computer vs human
Okay, so it might sound a bit like a scene from the Terminator, but in terms of workplace stress and productivity, this is quite an important issue.
Picture the scene:
You get into the office and automatically turn on the computer. You wait for it to start up or perhaps get a quick cup of tea/coffee while it loads up. You then check your emails. Then, one of 3 things will usually happen.
1. You find yourself fire-fighting and dealing with seemingly “urgent” issues to get them out of the way, while neglecting other “important” issues that are less demanding. If you’re self employed, this probably includes book keeping and tax returns!
2. Alternatively, you might find your mood suddenly drops as you get an irritating email that you really wish you hadn’t. Perhaps someone is criticising you or an idea, or worse, has copied in a host of others and you can feel your day going from bad to worse.
3. Or perhaps there is nothing too bad at all, just the usual handful of newsletters, information, dates for the diary, requests from others etc. But before you know it, an hour (sometimes more!) has passed and you haven’t really done anything yet, or perhaps worse, you have totally forgotten what it is you actually wanted to do!
All of these scenarios are examples of the computer winning! Sitting down at the computer with no real plan or strategy for the day ahead is like walking into your line manager’s office first thing and asking for a list of tasks to do. The control is not with you and this can be stressful and unproductive.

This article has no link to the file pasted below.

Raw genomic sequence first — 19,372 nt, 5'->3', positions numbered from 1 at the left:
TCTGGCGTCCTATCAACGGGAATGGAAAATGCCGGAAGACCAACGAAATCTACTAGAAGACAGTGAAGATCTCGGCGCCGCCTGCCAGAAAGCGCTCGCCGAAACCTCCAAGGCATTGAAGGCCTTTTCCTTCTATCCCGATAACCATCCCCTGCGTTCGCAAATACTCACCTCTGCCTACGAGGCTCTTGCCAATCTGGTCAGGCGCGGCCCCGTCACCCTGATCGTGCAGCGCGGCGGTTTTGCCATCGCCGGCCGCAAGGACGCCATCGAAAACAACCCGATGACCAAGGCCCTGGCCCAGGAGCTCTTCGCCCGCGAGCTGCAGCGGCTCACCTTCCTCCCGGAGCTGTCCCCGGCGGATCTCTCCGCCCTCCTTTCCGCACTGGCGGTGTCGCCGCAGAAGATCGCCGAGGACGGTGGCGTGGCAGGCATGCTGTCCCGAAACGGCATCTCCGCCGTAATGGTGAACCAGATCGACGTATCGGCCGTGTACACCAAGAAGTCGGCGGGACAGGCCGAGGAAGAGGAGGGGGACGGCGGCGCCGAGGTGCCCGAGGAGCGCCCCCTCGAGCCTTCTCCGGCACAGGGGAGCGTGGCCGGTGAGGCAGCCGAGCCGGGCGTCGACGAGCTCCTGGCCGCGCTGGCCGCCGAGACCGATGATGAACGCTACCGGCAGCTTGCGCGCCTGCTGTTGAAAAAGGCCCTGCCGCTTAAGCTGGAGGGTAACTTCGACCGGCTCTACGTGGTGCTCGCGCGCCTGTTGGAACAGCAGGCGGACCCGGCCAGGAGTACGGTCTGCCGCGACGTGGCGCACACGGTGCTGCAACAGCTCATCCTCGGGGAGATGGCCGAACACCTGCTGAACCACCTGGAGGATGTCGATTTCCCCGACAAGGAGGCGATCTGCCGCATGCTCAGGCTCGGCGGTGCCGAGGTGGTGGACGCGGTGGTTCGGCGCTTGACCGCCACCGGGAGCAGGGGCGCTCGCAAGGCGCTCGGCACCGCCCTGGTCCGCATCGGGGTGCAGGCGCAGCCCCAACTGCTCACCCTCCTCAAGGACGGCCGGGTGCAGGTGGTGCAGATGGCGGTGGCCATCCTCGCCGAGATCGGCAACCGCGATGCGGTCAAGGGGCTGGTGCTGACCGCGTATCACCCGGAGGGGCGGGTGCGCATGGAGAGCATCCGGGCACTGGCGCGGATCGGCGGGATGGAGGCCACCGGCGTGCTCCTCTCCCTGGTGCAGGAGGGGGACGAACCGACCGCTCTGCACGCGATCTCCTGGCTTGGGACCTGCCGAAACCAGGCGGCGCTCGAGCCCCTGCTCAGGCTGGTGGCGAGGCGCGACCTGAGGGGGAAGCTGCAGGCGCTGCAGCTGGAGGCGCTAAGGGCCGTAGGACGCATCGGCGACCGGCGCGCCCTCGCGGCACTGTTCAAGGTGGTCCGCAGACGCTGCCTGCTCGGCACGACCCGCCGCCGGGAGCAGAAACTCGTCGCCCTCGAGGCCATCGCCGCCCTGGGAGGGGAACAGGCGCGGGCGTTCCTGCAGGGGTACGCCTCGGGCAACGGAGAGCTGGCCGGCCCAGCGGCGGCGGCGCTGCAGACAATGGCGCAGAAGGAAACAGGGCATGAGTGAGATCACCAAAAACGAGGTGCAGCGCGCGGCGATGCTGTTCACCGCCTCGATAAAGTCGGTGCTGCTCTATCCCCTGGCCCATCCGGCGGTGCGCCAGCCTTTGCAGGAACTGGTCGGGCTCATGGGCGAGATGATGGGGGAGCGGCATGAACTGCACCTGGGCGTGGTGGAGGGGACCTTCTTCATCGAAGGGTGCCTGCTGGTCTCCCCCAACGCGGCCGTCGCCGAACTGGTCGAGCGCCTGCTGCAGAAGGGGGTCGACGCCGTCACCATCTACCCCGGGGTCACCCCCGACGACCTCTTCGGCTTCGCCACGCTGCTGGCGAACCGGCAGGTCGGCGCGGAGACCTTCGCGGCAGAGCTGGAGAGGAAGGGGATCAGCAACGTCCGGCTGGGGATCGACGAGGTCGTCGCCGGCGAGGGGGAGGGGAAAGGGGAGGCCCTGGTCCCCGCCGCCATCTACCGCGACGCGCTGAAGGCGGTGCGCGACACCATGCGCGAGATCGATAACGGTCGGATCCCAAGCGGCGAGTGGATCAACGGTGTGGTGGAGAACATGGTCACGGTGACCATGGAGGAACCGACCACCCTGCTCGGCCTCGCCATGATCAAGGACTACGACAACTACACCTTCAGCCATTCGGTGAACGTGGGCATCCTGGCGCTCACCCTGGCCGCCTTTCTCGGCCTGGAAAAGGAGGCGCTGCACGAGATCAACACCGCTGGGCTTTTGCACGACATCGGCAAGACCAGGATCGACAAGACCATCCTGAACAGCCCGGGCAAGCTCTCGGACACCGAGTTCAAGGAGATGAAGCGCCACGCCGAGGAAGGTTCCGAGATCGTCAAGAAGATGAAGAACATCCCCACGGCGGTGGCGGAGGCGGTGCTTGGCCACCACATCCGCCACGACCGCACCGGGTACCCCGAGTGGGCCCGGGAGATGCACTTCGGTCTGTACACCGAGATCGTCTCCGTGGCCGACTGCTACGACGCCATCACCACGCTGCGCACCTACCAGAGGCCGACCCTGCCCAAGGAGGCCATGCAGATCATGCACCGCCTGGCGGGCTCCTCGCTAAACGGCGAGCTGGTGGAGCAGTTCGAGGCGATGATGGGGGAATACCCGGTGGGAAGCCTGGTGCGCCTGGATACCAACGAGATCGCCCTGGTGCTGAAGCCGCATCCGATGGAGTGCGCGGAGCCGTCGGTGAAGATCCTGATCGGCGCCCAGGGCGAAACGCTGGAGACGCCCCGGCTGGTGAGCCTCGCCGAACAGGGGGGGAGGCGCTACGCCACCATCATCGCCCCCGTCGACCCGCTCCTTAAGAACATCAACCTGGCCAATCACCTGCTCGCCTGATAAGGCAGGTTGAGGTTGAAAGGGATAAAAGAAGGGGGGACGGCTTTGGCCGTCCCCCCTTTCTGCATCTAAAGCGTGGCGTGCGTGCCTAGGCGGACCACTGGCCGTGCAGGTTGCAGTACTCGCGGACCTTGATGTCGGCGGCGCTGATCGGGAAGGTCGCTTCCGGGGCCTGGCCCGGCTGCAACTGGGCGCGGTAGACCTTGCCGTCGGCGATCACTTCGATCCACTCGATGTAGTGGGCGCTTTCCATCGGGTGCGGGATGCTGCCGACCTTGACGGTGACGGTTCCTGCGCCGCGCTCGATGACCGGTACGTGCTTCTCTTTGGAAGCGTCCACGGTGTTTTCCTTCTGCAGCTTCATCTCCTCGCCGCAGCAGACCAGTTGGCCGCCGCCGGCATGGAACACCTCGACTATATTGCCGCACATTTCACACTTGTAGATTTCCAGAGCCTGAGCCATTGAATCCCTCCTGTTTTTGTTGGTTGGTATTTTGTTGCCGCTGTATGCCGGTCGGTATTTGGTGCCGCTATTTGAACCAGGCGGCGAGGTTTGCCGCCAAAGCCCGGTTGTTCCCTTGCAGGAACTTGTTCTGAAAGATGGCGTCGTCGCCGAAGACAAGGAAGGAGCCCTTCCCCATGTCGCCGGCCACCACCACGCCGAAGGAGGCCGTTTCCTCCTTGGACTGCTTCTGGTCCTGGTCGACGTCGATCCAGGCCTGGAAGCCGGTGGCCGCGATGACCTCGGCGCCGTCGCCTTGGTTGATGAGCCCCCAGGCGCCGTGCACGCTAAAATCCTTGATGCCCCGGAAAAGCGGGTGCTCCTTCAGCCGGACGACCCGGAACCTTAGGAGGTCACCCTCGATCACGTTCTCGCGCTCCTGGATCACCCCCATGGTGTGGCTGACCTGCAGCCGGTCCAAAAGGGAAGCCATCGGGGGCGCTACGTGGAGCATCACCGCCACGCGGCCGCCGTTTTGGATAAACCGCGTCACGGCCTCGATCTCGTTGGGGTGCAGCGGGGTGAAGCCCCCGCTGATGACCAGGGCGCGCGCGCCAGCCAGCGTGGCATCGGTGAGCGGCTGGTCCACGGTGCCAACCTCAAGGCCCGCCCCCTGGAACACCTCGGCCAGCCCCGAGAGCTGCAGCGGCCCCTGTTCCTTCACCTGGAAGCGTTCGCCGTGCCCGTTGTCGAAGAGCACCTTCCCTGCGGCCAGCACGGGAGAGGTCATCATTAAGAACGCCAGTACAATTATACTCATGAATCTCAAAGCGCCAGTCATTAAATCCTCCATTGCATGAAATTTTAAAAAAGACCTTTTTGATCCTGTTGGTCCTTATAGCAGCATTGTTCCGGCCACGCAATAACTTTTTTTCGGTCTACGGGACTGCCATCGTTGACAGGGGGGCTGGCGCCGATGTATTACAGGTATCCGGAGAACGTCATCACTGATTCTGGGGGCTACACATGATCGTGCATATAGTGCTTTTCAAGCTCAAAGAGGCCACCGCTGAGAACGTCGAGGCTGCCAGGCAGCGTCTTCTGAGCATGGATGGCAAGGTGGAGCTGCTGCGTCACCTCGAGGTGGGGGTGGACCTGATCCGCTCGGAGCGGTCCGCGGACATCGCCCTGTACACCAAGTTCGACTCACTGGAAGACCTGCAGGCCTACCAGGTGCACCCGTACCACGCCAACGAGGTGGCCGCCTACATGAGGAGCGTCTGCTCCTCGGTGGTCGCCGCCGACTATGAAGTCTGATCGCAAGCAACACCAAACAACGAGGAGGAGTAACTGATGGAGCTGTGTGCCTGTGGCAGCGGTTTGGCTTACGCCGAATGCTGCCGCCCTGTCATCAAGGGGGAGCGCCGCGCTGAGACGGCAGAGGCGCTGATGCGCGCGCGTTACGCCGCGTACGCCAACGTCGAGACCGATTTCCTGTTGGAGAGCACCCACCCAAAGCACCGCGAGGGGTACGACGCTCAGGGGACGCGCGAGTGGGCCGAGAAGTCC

So what’s the solution? We advise taking 20-30 minutes before even turning on your computer to sit and think about your day. Draw up a to-do list, even if it’s just on the back of an envelope. Look at the tasks on the list (one of these tasks might be to check your email), and ask yourself if this is all achievable on the day, bearing in mind there might be other activities waiting for you when you open the mail. If the list is unachievable, you will have to prioritise and reschedule something or delegate.
Then, and only then, is it safe to check your emails! Knowing what you plan to do before downloading your email is an excellent way of taking control of your working time and ensuring important things don’t get left behind.
A second tip is not look at email every 5 minutes or when a new one arrives, but instead set times of the day when you will check. Imagine if your postman rang your doorbell every time a new letter arrived, and called you away from your desk 10-20 times a day! An email arriving does essentially the same thing. It distracts you and breaks your concentration.
For more tips on stress management, visit our website www.craigiepartnership.co.uk. If you would like an appointment with one of our advisors, we can tailor techniques to suit your situation.
Article written by David Craigie, a Chartered Occupational Psychologist and co-founder of the Craigie Partnership.
Edinburgh Career and Coaching Services: www.edinburghcoachingservices.co.ukEdinburgh Psychology Services, CBT/Therapy & Counselling: www.edinburghpsychologyservices.co.uk